Saturday, March 18, 2017

Is this the future?

While I am on the subject of my recent adventures at Celebration!, I feel the need to put a little hope out there for those of us that have had the "privilege" of having Meniere's disease steal, not only our hearing, but also a good portion, if not all, of our natural, inner ear balance function.

One of the sessions I attended was about what was coming in the future for Cochlear brand implants.

Naturally, the main thrust of the presentation was about the hearing aspects of implant technology. To be honest, some of the glimpses are pretty darn cool. Things like direct connect to IPhone with a phone app to control your processor. Or smaller, lighter processors. Or giving a recipient the ability to have their processor mapped without traveling to their audiologist. All the way to the current holy grail of implant technology, the thing affectionately code named TICI. The Totally Implanted Cochlear Implant. Yup, completely inside your head. No one would even know you have one.

Granted, the presenter (a man in charge of many of these projects- direct from Corporate headquarters in Sydney) would not, and really could not, give any kind of timeline for any of these coming out, the fact that they were mentioned means they are on the way. Sometime.

What he could say with certainty is that the N7, N8, and N9 behind the ear processors are all under development as he was speaking, as were the Kanso 2, Kanso 3, and Kanso 4. They need to be. Technology moves so fast that the rate that new, more powerful and complex processors hit development needs to be never ending.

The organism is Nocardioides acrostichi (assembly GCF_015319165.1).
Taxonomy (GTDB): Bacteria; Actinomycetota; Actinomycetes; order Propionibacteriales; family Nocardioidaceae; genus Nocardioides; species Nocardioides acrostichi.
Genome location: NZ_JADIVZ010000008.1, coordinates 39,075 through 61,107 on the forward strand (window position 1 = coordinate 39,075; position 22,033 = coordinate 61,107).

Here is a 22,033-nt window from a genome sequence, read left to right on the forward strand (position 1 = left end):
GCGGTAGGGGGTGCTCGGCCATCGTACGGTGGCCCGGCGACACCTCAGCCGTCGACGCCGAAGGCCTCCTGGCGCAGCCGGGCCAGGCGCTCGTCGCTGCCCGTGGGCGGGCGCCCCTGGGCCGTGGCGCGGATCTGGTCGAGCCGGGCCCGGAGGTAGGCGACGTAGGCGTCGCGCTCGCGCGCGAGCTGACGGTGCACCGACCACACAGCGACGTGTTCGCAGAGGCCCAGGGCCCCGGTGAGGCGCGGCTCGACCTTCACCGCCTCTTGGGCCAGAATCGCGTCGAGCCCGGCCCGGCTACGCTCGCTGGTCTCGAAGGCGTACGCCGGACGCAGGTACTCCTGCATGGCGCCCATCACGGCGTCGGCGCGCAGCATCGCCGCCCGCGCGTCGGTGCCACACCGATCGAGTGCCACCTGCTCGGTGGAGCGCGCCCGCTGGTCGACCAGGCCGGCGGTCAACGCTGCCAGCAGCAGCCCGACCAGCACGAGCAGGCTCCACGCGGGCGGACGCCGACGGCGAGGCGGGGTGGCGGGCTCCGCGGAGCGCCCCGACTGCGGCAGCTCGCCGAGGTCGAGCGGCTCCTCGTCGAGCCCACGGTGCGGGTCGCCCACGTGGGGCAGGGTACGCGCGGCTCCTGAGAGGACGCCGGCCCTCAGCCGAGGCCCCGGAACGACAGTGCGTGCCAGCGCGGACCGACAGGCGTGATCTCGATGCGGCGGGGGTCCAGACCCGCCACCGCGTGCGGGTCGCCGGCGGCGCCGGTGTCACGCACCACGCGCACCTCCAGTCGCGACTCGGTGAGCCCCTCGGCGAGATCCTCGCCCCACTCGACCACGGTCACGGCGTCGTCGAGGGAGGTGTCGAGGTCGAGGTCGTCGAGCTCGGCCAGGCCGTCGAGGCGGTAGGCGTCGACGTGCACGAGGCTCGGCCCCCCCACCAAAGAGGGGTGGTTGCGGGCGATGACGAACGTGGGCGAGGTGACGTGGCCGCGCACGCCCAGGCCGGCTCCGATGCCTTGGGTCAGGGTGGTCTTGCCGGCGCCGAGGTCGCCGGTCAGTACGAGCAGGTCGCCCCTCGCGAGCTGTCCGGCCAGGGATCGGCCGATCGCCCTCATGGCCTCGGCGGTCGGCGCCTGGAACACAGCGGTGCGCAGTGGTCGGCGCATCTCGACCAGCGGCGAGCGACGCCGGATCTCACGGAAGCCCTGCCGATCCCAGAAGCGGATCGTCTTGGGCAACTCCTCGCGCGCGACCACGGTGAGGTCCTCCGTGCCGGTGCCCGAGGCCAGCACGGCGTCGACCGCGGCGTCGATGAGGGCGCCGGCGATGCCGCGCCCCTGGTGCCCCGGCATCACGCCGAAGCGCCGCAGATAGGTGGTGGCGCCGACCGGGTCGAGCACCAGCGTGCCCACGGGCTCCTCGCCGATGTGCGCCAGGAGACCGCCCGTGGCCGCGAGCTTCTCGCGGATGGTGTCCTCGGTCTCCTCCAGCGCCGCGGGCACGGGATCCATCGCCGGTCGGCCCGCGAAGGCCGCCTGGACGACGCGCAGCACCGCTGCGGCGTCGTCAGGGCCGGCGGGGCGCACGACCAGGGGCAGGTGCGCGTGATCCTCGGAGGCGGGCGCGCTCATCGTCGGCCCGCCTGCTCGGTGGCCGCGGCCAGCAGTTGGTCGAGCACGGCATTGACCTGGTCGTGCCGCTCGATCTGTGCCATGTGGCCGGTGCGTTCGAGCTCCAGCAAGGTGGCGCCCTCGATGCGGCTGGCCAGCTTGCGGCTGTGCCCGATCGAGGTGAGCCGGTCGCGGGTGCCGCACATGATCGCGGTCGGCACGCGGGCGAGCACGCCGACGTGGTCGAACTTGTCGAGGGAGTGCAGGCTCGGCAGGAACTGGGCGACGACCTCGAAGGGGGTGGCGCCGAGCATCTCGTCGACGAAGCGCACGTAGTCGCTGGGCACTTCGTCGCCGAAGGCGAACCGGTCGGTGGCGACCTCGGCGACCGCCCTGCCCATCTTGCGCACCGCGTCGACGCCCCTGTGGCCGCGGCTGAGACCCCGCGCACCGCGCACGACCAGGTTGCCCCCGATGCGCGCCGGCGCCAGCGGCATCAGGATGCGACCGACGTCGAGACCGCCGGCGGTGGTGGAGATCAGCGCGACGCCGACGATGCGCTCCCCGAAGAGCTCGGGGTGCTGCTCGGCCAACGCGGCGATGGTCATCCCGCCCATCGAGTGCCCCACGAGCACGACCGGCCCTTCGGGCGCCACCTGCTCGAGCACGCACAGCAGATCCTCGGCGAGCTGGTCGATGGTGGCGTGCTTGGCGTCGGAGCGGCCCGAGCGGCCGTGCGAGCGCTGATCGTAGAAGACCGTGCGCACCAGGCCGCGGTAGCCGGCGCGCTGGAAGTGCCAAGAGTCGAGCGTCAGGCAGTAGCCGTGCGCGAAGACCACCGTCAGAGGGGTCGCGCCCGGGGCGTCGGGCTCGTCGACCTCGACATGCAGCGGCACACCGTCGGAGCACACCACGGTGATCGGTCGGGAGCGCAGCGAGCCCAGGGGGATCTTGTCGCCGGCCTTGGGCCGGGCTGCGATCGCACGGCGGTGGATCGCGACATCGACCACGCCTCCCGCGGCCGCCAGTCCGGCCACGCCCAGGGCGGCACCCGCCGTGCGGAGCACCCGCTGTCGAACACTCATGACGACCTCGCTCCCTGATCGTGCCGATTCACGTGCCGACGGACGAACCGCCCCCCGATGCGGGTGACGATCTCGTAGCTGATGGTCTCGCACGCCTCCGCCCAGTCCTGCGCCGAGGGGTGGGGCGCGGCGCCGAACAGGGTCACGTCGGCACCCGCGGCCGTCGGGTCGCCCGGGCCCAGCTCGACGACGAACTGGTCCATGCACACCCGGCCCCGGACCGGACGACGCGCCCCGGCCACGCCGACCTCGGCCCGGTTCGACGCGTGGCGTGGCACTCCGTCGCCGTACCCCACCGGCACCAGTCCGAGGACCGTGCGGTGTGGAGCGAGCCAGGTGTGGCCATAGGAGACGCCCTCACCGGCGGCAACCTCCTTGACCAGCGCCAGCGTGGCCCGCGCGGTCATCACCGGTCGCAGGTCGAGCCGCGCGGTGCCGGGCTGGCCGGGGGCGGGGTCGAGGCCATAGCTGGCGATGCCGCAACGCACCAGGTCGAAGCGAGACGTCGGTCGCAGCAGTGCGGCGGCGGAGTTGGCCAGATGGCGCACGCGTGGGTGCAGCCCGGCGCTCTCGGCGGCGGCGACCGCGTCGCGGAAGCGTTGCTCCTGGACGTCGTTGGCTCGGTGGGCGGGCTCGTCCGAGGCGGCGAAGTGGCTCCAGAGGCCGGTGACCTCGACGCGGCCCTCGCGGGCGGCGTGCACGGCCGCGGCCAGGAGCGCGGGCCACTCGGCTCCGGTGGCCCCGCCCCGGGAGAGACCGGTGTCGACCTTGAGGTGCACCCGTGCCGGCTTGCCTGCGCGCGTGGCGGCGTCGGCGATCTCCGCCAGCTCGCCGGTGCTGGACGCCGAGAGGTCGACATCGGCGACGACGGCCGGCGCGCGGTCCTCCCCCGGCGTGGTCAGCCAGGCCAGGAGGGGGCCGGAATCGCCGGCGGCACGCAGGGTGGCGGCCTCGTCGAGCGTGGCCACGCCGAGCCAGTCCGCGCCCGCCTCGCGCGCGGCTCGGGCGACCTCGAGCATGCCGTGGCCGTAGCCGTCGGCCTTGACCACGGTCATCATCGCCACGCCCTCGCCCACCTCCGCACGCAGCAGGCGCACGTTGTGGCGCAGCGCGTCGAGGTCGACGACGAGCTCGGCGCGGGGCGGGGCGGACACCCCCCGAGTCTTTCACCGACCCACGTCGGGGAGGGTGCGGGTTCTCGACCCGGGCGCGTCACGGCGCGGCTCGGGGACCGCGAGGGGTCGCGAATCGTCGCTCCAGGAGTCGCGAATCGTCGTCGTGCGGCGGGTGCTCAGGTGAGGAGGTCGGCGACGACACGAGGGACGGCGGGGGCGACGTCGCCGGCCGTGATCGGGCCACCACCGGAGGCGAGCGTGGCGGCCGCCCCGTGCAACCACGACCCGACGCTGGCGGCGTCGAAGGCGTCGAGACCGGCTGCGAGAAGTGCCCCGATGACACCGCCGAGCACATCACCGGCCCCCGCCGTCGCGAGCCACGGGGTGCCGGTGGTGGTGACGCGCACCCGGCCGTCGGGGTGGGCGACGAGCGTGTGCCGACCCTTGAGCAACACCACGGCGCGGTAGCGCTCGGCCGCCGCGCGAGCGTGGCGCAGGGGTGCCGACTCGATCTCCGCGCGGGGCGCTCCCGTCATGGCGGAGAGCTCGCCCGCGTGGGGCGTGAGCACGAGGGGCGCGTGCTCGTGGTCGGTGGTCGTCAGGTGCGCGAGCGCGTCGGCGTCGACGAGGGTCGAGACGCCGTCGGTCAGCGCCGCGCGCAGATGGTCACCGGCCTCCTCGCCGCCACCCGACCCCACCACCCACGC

But you know that we ( Meniere's patients) have a bigger, or additional concern: Our balance.

To tie this all together, after the presenter was done with his session, he took some questions and, of course, all of them pertained to hearing. Since the time was up for that session, I hung around for a few minutes to get a chance to talk with him. The first thing I told him was that my question was going to take him on a totally different direction from all of the other questions he had taken. I then explained why I was deaf and asked him if there was any actual research going on in the field of Vestibular implants. He replied there absolutely was, and referred me to some early work that had taken place in the state of Washington. He also mentioned that one of the presenters of a different session, Dr. Blake Papsin, was working with Cochlear Ltd in research on a vestibular implant. He mentioned that there were some significant hurdles to clear in getting one to the commercial point and that VI's were at the stage where Cochlear implants were 30 years ago.

30 years ago, CI's were in the trial stage, or just hitting the market and the long term success was unknown. That seems like an eternity, but in the world of electronics, that is a very short trip. If VI's are able to leapfrog forward due to the knowledge from CI's, development could be rapid. Or it could hit a wall.

When I thanked him for his time, I off handedly said, "I appreciate the information, even though I probably won't see any benefit in my lifetime."

"Don't rule that out", he replied

In case you were not aware, there are trials going on for a vestibular implant to replace person's missing natural balance system. Here is a link to one of the studies

'til next time


Just a guy trying to live with an invisible, potentially debilitating illness

Sunday, March 12, 2017

It's a Small, Small World

My first trip to Disney World in Orlando, Florida, happened when I was a junior in High School. My oldest sister's first teaching job out of college was in Jacksonville, FL and my parents decided to take the family to visit her over labor day weekend, if memory serves my correctly.

Of course, when you travel like this, and we did it rarely, you needed to hit the sights, so we drove from Jacksonville down to Orlando in a rented station wagon.